Mellon Financial Corporation
Mellon Financial Corporation
Incorporated: 1869 as T. Mellon & Sons
Sales: $5.9 billion (2000)
Stock Exchanges: New York
Ticker Symbol: MEL
NAIC: 52211 Commercial Banking; 52221 Credit Card Issuing; 551111 Offices of Bank Holding Companies
With nearly $2.8 trillion in assets, Mellon Financial Corporation operates as an international financial services firm catering to businesses, institutions, and individuals. Its financial products and services related to businesses and institutions include investment management, trust and custody, foreign exchange, securities lending, contribution services, fund administration, stock transfer, proxy solicitation, employee benefits consulting, and outsourcing for benefit plans and banking services. Mellon also provides services concerning capital markets, venture capital, asset-based lending, loan underwriting, and leasing and real estate finance. The company provides mutual funds, private asset management, electronic brokerage services, and banking services to individuals.
Born on a potato farm in Ireland in 1813, Thomas Mellon decided at an early age that farming was not his life’s calling. When he was five years old, his family moved to Pennsylvania, where he could often be found reading a book as he rode a plow across his father’s fields. He became a lawyer in 1839, and although his practice did well, his investments in real estate, construction, and mortgages fared even better. In 1869, Judge Thomas Mellon retired from public service and founded T. Mellon and Sons, a private banking house at 145 Smithfield Street in Pittsburgh.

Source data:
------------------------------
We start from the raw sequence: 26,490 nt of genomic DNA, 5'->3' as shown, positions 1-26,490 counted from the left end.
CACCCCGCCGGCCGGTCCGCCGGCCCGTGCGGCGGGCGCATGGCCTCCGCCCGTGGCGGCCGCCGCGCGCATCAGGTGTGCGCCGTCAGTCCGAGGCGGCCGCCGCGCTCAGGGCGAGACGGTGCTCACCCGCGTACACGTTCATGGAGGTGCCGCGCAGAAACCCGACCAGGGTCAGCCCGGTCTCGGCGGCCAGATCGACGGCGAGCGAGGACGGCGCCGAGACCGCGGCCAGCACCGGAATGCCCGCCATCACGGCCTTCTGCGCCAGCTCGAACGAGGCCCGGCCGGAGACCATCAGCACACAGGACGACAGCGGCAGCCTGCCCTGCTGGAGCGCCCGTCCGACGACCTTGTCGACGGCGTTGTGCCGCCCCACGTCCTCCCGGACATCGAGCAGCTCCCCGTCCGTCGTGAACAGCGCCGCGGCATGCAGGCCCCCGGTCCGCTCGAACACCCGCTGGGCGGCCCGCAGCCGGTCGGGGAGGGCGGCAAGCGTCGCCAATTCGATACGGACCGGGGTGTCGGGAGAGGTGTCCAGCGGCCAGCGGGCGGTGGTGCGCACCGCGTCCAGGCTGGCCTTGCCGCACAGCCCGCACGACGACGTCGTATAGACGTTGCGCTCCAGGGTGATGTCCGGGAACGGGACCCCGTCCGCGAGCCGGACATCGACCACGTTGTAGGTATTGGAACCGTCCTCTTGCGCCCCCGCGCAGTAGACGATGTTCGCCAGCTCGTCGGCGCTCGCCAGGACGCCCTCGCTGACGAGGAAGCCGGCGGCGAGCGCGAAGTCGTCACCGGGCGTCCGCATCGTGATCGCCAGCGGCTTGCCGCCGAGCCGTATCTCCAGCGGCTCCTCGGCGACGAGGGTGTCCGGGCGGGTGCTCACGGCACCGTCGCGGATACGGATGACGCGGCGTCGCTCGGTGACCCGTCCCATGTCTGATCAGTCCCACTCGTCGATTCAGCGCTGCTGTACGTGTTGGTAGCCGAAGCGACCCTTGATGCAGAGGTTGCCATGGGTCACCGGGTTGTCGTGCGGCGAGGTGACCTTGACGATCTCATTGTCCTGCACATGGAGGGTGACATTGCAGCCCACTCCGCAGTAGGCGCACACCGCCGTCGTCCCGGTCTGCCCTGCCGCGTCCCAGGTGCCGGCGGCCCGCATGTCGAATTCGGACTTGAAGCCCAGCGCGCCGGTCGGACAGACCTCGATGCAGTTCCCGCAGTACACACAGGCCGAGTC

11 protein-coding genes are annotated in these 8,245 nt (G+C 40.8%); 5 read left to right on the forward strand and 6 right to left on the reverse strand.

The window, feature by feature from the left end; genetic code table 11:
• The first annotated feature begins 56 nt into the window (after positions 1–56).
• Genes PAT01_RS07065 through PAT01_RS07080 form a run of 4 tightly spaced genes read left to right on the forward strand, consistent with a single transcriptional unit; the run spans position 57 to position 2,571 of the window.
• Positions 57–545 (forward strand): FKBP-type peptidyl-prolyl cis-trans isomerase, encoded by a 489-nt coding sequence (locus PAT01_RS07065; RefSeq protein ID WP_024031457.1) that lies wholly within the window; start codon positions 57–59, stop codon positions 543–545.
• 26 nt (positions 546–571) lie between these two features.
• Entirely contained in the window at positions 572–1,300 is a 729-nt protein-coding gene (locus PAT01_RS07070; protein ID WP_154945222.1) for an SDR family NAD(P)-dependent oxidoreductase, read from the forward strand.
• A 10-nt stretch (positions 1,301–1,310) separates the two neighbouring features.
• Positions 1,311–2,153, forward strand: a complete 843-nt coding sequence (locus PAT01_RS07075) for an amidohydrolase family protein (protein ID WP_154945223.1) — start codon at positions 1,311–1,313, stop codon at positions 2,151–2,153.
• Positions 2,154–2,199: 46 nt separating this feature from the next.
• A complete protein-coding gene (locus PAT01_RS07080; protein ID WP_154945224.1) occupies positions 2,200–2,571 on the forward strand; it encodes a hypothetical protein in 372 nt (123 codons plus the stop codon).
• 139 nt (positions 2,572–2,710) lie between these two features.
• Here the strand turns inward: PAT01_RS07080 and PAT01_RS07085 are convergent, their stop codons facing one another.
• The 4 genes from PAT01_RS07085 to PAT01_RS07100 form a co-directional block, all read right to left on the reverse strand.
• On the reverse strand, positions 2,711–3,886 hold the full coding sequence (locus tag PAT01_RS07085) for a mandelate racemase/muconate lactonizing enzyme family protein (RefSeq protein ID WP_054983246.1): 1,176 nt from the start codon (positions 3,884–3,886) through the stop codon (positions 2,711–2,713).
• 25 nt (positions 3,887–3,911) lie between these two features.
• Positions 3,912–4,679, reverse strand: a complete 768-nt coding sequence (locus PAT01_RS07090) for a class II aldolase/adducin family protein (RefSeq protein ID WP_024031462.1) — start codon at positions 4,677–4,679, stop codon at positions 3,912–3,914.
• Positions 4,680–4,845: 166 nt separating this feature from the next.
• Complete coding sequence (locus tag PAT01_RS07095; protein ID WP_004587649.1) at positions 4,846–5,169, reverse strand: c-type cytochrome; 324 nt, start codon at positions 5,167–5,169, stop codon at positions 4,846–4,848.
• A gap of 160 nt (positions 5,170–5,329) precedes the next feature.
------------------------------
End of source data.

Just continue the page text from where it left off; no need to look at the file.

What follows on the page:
The bank prospered during the post-Civil War years, and a second bank, run by Mellon’s sons, opened soon after the first. In the Panic of 1873, when half the banks in Pittsburgh failed, the Mellon’s never closed either bank. Although Thomas Mellon died in 1908, his sons, Andrew and Richard, were able to build upon their father’s foundation to create the giant that would eventually play a key role in fueling industry throughout Pennsylvania and most of the rest of the country.
The Mellon’s invested their profits from the bank in other enterprises, such as Alcoa (Aluminum Company of America), originally known as the Pittsburgh Reduction Company, and Gulf Oil Corporation, founded by William Larimer, Thomas Mellon’s grandson. Gulf Oil grew to become the world’s tenth-largest industrial corporation, and Alcoa became the world’s largest aluminum manufacturer. The Mellons’ monumental success with Mellon Bank and other such ventures was partly responsible for the long-held belief in Allegheny County, Pennsylvania, that “nothing moves in Pittsburgh without the Mellons.”
Four financial institutions founded in the 19th century contributed to the growth and history of Mellon Bank. Besides T. Mellon and Sons, they were: the Farmers Bank of Delaware, established in 1807 by Henry Ridgely; the Harrisburg Bank, founded in 1814 by William Wallace, Robert Harris (son of the founder of the city of Harrisburg), and 11 other Pennsylvania businessmen; and the Girard Savings Institution of Philadelphia, established by Benjamin Wood Richards in 1835. This institution, which eventually came to be known as Girard Bank, was named in honor of Stephen Girard, a multi-millionaire who left $7 million to the city of Philadelphia and lent money to the American government during the War of 1812.